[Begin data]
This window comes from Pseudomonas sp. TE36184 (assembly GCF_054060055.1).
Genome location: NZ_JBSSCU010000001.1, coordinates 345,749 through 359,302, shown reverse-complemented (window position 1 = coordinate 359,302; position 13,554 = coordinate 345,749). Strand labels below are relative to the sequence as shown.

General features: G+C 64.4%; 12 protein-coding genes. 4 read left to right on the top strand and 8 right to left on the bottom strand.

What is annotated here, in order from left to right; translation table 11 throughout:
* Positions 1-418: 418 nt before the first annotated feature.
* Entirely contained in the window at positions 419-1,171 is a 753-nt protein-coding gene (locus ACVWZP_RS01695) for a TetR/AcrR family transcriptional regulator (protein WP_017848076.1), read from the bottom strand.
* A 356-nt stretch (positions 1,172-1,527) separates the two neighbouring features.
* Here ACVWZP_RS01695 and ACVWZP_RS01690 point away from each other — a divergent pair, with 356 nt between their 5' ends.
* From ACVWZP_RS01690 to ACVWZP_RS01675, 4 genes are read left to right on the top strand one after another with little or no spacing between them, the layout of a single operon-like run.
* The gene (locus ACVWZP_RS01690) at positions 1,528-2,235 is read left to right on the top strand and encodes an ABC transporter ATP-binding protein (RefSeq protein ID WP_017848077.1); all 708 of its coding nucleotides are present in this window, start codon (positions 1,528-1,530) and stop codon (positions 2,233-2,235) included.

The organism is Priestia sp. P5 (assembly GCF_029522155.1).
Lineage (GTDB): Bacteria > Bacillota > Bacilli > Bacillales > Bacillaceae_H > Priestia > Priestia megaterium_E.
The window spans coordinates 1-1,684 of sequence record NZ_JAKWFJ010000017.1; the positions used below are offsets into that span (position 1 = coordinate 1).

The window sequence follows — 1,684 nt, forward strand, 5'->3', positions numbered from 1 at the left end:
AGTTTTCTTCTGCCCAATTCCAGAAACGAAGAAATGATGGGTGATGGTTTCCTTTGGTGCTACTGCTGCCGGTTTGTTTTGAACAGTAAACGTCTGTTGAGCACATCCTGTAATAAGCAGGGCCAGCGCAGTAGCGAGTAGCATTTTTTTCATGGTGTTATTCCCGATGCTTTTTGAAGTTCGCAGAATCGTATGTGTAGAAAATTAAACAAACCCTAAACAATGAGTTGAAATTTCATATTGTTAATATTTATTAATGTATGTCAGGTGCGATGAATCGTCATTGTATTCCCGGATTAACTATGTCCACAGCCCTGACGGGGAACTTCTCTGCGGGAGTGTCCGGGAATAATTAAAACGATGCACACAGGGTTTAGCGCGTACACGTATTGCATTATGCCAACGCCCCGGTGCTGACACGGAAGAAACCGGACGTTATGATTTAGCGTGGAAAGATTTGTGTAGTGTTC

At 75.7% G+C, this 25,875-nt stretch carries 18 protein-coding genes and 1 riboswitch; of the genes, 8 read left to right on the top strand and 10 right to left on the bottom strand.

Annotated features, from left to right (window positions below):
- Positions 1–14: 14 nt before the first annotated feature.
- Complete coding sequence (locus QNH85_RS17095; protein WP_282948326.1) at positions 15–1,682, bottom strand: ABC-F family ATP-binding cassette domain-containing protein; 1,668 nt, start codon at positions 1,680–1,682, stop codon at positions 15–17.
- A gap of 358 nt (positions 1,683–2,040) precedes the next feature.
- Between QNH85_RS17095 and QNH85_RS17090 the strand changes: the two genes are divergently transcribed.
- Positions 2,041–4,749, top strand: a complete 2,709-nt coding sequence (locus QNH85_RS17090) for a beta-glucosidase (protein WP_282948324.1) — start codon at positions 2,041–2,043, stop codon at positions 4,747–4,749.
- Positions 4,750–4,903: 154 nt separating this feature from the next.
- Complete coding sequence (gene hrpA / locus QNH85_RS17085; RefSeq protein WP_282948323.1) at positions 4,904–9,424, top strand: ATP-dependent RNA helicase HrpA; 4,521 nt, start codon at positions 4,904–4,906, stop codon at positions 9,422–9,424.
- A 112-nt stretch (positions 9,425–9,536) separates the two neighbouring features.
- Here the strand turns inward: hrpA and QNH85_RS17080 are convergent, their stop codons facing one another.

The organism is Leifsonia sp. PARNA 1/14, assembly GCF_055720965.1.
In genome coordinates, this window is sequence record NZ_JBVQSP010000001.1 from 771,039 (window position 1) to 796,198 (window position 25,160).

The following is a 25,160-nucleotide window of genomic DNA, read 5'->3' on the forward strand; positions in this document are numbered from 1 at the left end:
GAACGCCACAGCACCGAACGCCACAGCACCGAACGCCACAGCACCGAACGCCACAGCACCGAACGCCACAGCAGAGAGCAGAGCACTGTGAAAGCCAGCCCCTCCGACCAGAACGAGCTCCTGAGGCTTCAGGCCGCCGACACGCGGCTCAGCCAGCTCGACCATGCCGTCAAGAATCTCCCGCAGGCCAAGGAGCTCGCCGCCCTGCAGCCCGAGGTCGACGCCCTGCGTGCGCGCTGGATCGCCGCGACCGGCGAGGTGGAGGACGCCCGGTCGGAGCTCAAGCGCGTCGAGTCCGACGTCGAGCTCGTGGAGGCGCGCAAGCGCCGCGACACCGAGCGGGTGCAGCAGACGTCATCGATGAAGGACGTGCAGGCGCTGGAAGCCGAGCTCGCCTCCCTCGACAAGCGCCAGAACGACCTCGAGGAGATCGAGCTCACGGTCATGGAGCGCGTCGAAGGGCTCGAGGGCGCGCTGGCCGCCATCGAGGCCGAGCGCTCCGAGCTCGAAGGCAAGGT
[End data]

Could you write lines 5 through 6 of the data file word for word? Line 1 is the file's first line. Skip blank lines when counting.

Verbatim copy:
* Positions 1-418: 418 nt before the first annotated feature.
* Entirely contained in the window at positions 419-1,171 is a 753-nt protein-coding gene (locus ACVWZP_RS01695) for a TetR/AcrR family transcriptional regulator (protein WP_017848076.1), read from the bottom strand.